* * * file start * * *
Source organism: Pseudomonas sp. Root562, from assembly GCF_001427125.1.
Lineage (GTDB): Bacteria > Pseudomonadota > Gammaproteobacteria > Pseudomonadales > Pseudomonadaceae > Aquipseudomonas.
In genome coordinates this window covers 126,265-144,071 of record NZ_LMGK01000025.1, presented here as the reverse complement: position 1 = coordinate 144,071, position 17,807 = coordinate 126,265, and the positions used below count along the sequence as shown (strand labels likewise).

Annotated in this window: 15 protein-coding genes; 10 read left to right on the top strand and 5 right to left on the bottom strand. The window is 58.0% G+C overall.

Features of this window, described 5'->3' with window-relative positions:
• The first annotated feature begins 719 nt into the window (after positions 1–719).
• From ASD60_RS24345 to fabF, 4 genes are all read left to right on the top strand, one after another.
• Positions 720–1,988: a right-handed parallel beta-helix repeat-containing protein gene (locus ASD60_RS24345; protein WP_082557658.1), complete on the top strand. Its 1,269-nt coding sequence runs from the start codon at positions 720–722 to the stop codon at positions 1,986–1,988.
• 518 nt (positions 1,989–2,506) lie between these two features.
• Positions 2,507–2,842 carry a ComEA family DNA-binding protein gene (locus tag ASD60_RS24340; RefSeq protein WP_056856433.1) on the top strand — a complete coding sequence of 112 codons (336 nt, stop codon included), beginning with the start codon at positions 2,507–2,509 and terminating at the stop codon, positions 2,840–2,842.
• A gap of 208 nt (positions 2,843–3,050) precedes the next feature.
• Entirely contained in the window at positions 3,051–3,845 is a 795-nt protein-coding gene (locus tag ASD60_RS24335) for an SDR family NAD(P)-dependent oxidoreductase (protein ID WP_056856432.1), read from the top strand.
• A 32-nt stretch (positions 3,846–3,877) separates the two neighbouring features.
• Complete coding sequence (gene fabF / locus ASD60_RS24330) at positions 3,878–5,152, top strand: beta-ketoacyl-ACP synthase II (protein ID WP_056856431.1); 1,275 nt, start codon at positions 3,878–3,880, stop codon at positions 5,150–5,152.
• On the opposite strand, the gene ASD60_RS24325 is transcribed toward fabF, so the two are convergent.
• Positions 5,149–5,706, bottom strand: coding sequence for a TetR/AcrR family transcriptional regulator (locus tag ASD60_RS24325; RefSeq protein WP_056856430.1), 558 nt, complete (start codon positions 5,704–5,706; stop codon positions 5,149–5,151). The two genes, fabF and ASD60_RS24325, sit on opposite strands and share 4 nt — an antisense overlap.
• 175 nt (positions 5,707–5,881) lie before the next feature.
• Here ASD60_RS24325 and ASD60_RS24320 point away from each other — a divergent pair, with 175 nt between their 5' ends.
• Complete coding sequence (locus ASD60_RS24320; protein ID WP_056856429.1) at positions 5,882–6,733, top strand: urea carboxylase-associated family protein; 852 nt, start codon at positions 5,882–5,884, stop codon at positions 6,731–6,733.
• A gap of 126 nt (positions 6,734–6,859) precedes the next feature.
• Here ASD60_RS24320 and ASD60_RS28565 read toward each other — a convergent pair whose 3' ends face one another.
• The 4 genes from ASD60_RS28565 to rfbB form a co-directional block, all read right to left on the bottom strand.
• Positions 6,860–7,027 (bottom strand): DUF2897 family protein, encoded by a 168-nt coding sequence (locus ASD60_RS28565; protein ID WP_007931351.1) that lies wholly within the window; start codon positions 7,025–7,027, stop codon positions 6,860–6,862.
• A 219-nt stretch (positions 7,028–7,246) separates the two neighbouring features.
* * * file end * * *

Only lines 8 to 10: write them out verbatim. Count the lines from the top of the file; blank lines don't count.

• Positions 720–1,988: a right-handed parallel beta-helix repeat-containing protein gene (locus ASD60_RS24345; protein WP_082557658.1), complete on the top strand. Its 1,269-nt coding sequence runs from the start codon at positions 720–722 to the stop codon at positions 1,986–1,988.
• 518 nt (positions 1,989–2,506) lie between these two features.
• Positions 2,507–2,842 carry a ComEA family DNA-binding protein gene (locus tag ASD60_RS24340; RefSeq protein WP_056856433.1) on the top strand — a complete coding sequence of 112 codons (336 nt, stop codon included), beginning with the start codon at positions 2,507–2,509 and terminating at the stop codon, positions 2,840–2,842.